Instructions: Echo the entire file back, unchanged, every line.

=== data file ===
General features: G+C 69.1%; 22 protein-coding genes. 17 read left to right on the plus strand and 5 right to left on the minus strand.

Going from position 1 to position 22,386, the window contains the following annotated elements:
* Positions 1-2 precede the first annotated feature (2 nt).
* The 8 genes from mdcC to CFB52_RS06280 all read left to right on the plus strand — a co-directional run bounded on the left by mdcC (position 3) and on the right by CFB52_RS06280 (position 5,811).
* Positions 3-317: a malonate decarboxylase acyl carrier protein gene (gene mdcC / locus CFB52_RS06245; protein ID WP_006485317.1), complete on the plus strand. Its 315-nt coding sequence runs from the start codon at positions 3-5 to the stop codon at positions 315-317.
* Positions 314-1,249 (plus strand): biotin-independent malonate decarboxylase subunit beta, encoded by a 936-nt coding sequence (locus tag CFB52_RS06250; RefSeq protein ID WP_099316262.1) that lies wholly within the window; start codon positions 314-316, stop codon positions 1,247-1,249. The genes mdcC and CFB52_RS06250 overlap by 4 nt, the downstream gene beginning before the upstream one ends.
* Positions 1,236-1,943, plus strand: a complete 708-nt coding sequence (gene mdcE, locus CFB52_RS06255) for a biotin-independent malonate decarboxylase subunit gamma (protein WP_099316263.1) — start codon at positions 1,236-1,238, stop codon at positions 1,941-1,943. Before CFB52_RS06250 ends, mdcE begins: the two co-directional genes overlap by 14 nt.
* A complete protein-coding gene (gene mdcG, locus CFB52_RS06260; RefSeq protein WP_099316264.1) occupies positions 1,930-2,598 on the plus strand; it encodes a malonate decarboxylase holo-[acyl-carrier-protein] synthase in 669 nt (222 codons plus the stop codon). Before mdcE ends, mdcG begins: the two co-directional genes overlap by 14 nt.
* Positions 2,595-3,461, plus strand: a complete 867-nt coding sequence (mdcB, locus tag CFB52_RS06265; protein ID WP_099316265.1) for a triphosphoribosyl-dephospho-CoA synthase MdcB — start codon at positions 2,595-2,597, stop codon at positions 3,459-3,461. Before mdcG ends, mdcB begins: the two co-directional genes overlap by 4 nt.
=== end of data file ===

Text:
General features: G+C 69.1%; 22 protein-coding genes. 17 read left to right on the plus strand and 5 right to left on the minus strand.

Going from position 1 to position 22,386, the window contains the following annotated elements:
* Positions 1-2 precede the first annotated feature (2 nt).
* The 8 genes from mdcC to CFB52_RS06280 all read left to right on the plus strand — a co-directional run bounded on the left by mdcC (position 3) and on the right by CFB52_RS06280 (position 5,811).
* Positions 3-317: a malonate decarboxylase acyl carrier protein gene (gene mdcC / locus CFB52_RS06245; protein ID WP_006485317.1), complete on the plus strand. Its 315-nt coding sequence runs from the start codon at positions 3-5 to the stop codon at positions 315-317.
* Positions 314-1,249 (plus strand): biotin-independent malonate decarboxylase subunit beta, encoded by a 936-nt coding sequence (locus tag CFB52_RS06250; RefSeq protein ID WP_099316262.1) that lies wholly within the window; start codon positions 314-316, stop codon positions 1,247-1,249. The genes mdcC and CFB52_RS06250 overlap by 4 nt, the downstream gene beginning before the upstream one ends.
* Positions 1,236-1,943, plus strand: a complete 708-nt coding sequence (gene mdcE, locus CFB52_RS06255) for a biotin-independent malonate decarboxylase subunit gamma (protein WP_099316263.1) — start codon at positions 1,236-1,238, stop codon at positions 1,941-1,943. Before CFB52_RS06250 ends, mdcE begins: the two co-directional genes overlap by 14 nt.
* A complete protein-coding gene (gene mdcG, locus CFB52_RS06260; RefSeq protein WP_099316264.1) occupies positions 1,930-2,598 on the plus strand; it encodes a malonate decarboxylase holo-[acyl-carrier-protein] synthase in 669 nt (222 codons plus the stop codon). Before mdcE ends, mdcG begins: the two co-directional genes overlap by 14 nt.
* Positions 2,595-3,461, plus strand: a complete 867-nt coding sequence (mdcB, locus tag CFB52_RS06265; protein ID WP_099316265.1) for a triphosphoribosyl-dephospho-CoA synthase MdcB — start codon at positions 2,595-2,597, stop codon at positions 3,459-3,461. Before mdcG ends, mdcB begins: the two co-directional genes overlap by 4 nt.